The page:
Bear in mind, this is not a recommendation to run for the hills. Our Portfolios are still 55-60% invested and their cash position is a function of individual stocks either hitting their Sell Half Prices or their underlying company failing to meet the requisite minimum financial criteria needed for inclusion in our Universe.
For the optimists (medium):
The hedge funds’ most crowded trades (short):
Japanese bond yields pushing higher---not good for Mr. Abe and his QE (short):
(1) a huge inventory of drilling opportunities [Eagle Ford, Bakken],
(2) growing emphasis on crude oil production, now growing at a 30-50% annually rate,
(3) management’s focus on rationalizing operations,
(4) technological competence.
(1) geopolitical risks,
(2) fluctuations in energy prices,
(3) unsuccessful drilling and cost overruns,
(4) intense competition.
Stock Dividend Payout # Increases
Yield Growth Rate Ratio Since 2005
Ind Ave 3.2 4 15 NA
Debt/ EPS Down Net Value Line
Equity ROE Since 2005 Margin Rating
Ind Ave 37 10 NA 13 NA
Note: EOG stock made great progress off its March 2009 low, quickly surpassing the downtrend off its June 2008 high (straight red line) and the November 2008 trading high (green line). Long term, it is in an uptrend (blue lines). Intermediate term, it is in a trading ranges (purple lines). The wiggly red line is the 50 day moving average. The aggressive Growth Portfolio owns a full position in EOG. The upper boundary of its Buy Value Range is $69; the lower boundary of its Sell Half Range is $166.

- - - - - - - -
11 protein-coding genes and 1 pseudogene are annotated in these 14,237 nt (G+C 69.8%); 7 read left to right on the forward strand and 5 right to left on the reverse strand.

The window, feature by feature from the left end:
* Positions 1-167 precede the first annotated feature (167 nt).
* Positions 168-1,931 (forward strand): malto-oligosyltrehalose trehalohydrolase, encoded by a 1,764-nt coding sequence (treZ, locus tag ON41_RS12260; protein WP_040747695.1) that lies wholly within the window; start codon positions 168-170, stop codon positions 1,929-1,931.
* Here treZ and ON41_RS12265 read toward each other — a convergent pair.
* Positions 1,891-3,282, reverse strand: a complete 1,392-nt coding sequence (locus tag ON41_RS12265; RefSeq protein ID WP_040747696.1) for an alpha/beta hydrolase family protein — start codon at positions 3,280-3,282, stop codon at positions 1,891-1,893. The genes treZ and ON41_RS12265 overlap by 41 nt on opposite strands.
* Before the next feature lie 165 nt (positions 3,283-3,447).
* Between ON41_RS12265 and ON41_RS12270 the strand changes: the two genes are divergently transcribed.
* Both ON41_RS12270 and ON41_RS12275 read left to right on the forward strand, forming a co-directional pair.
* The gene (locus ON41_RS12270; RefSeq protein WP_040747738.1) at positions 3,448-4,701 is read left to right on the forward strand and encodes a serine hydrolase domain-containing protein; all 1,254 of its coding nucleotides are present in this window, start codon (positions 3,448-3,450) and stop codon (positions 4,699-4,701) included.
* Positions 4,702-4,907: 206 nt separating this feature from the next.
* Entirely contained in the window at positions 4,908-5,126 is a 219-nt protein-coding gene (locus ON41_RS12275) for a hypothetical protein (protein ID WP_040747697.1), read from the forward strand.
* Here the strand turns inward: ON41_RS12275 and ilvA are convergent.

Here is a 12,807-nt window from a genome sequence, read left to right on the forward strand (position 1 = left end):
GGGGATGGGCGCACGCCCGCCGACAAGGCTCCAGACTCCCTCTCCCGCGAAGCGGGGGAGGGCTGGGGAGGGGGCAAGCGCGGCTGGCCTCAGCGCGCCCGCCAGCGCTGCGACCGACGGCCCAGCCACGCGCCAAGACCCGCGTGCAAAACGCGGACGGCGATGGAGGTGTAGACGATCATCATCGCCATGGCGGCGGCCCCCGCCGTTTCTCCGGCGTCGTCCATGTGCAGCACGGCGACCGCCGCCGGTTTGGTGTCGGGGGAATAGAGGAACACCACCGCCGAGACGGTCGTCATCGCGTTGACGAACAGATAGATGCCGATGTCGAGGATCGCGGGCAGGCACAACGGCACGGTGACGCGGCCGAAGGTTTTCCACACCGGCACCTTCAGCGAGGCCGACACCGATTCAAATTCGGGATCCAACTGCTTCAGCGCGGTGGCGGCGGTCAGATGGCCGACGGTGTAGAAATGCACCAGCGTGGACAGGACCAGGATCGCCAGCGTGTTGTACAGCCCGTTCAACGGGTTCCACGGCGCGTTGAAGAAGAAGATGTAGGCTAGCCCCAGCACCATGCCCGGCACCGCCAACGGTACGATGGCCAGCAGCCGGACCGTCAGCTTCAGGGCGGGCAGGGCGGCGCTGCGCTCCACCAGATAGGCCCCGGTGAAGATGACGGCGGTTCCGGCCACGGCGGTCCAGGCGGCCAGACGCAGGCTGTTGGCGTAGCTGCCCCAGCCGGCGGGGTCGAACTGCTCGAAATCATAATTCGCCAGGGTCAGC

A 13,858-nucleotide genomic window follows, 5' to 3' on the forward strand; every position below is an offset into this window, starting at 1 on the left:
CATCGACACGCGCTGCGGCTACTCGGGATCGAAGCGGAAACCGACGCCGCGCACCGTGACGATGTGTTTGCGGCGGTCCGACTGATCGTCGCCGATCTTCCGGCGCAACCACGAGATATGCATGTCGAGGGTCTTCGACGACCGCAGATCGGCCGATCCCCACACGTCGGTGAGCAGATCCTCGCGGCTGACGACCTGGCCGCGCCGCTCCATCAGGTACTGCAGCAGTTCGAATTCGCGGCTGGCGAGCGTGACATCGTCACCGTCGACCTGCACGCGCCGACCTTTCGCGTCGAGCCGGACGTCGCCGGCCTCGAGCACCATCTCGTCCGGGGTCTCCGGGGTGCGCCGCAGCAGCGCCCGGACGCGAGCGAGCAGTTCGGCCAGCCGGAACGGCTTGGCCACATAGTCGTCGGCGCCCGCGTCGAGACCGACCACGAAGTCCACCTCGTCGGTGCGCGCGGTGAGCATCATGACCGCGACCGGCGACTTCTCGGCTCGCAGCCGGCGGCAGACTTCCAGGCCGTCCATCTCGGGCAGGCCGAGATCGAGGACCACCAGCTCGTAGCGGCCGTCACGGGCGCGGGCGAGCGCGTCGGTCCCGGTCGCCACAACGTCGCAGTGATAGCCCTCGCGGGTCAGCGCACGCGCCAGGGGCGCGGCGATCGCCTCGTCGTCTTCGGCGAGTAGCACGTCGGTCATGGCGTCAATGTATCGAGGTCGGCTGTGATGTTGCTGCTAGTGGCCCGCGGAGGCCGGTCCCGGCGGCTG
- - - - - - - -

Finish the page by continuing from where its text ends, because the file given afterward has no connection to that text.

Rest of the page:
Investing for Survival
Setting realistic expectations (short):
News on Stocks in Our Portfolios
This Week’s Data
The January Markit services PMI came in at 54.2 versus expectations of 54.1.
The January ISM nonmanufacturing index was reported at 56.7 versus estimates of 56.5.
The December US trade deficit was $46.6 billion versus forecasts of $37.9 billion.
Weekly jobless claims rose 11,000 versus consensus of up 25,000.
Fourth quarter nonfarm productivity fell 1.8% versus expectations of up 0.2%; unit labor costs increased 2.7% versus an anticipated advance of 1.2%.
Dollar strength and earnings/revenue expectations (medium):
Ignoring the yield curve (medium):
International War Against Radical Islam
Presented without comment (short):
The US moves ‘search and rescue assets’ into northern Iraq (medium):